Call us +1 757 778 9997

we ship from hampton VA- Free ground shipping over 75$/ Express shipping available

Select store

Your Basket

Your your basket is currently empty

Shipping calculated at checkout Checkout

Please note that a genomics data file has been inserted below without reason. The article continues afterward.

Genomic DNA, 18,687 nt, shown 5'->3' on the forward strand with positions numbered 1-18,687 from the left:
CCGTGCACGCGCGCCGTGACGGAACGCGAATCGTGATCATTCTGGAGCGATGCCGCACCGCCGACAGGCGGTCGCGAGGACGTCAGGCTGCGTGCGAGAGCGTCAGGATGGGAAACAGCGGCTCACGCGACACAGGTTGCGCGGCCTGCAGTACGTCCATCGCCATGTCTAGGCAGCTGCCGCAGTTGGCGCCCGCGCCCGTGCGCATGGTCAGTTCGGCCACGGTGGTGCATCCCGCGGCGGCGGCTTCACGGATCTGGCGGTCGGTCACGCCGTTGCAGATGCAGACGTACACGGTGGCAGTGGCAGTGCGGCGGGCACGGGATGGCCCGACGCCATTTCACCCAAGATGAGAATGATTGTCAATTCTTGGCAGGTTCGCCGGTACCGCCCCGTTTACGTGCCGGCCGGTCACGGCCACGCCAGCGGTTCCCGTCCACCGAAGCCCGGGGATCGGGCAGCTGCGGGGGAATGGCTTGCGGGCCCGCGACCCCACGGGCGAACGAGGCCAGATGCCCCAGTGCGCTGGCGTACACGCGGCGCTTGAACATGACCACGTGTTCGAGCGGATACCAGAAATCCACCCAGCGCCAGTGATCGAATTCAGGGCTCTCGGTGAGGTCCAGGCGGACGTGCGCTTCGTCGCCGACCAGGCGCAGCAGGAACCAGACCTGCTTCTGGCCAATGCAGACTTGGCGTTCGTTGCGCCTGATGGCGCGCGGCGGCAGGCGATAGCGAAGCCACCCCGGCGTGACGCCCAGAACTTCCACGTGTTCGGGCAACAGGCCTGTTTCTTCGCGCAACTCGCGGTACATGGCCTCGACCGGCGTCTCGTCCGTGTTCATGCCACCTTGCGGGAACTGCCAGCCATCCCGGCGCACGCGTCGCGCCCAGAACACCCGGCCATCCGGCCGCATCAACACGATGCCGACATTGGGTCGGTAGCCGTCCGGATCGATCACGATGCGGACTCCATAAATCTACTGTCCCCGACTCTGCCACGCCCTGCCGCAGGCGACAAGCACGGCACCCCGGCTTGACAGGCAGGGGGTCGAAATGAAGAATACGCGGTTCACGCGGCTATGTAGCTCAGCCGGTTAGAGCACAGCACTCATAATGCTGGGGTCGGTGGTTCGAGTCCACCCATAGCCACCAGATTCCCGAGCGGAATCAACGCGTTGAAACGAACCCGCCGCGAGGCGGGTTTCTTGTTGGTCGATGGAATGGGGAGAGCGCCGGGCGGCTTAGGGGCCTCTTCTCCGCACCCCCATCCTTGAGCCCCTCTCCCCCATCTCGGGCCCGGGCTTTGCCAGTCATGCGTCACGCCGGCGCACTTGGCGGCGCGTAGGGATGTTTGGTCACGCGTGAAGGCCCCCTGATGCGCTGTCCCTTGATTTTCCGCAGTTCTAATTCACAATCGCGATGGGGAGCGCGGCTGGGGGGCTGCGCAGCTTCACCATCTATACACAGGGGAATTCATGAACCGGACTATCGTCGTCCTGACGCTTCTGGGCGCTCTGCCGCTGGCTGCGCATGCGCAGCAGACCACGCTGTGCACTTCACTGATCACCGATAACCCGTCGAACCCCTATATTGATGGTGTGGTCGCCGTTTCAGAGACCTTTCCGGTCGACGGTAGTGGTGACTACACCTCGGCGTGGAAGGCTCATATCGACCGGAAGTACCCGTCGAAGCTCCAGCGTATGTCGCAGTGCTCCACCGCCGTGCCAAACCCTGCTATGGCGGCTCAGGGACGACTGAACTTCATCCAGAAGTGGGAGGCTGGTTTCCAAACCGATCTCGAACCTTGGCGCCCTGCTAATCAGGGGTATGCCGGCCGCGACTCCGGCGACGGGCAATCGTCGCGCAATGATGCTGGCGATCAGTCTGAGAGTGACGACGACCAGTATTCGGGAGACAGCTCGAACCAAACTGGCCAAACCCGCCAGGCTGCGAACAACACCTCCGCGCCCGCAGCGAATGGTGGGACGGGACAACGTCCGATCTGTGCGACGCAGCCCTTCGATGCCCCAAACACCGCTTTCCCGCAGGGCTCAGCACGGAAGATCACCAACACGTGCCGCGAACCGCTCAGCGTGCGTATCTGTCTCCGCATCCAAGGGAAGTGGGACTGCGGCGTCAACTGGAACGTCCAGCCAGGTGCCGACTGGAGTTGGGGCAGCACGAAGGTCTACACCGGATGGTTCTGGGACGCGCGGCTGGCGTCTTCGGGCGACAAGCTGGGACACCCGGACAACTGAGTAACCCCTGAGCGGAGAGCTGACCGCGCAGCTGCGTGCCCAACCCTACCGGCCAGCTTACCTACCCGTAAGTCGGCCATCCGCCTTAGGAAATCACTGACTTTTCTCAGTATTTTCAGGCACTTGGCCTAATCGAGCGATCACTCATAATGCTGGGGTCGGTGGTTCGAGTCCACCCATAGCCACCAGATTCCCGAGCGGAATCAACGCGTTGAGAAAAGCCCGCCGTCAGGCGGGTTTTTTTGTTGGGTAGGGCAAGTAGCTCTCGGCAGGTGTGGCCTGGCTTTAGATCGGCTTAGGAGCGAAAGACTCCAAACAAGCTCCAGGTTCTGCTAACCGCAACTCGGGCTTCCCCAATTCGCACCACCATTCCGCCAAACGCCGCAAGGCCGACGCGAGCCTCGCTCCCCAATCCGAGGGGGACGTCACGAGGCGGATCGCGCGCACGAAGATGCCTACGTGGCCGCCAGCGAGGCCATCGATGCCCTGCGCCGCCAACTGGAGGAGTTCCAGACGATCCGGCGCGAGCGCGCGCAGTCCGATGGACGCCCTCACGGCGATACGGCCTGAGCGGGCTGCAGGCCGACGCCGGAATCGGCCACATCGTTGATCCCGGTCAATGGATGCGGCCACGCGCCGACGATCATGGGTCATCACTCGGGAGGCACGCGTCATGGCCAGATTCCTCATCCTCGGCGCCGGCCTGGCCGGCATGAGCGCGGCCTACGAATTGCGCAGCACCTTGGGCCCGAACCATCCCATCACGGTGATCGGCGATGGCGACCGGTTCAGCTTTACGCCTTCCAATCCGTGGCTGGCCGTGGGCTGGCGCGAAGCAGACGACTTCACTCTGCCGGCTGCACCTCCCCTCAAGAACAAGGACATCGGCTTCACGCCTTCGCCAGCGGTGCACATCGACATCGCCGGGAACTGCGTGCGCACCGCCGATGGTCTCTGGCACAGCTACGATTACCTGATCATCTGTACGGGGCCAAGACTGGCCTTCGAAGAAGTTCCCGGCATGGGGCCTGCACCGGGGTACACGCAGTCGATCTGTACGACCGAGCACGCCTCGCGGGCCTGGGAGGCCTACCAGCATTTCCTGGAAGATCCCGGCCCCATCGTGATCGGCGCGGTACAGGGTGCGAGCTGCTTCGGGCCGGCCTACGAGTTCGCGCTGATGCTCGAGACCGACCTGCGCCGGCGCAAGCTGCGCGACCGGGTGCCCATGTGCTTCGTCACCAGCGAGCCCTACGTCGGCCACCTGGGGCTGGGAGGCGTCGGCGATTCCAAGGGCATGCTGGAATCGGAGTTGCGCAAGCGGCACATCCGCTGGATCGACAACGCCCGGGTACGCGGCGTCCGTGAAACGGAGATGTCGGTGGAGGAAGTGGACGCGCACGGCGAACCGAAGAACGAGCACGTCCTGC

So Lasers are one design? Well almost. There are build tolerances that make small differences to your speed from mast rake, spar stiffness and weight. Also having sailed a Europe dinghy very seriously, I also know the effect of mast rake on performance. In light winds, Europe sailors used to rake aft so that the sail kissed the aft deck with just the right amount of leach tension. Then they moved the mast forward for maximum leach tension as the wind increased. Then - well then if you had a bendy mast - further forward still to hold the leach - or if you had a stiff mast, further back to open the leach. The key consideration for the Europe was to keep the boom as close to the aft deck as possible. Europe and Finn sailors talk about edge effect, where the sail and deck can work together, but certainly from my experience in Laser Standard and Laser Radial sailing, the sooner I was able (when saying able - I mean using the sail controls to give best sail shape - but still the word is able) to get the main block to block, the quicker I was in the lighter conditions. I have sailed Lasers with the rake too far forward - It was slow in light winds, I tended to over bend the upper mast to get the boom to block to block. The boat would pitch or bob upwind in waves. Strangely with the mast too far forward, I also found the weather helm increase? That might sound strange but if you tighten the leech more and suck the fullness out of the luff - then the boat will feel heavier on the helm. To mitigate this, I would select a bendy lower mast (how to find a bendy one? ANS: weigh it or take some callipers to the section. Thicker wall or larger section = stiffer) My first laser had a very aft rake (3795mm). I won a few races at my first Standard Europeans and came 3rd in my first Laser Nationals in 1993 - I was a rocket ship in light to moderate winds - but pretty rubbish in a breeze - but that might have been me.. From my Europe dinghy experience, we used to push the mast forward for flat water and aft for wave sailing. Although we can't adjust our mast rake on the Laser - we at least can be aware of its rake and how to mitigate its rake with the spars that we have to choose from. So let's see how you could measure the mast rake on a Laser, then discuss the relative merits of some extremes, and by that I mean extremes as the builders are normally very good at keeping within a cm of what we would call a good mast rake.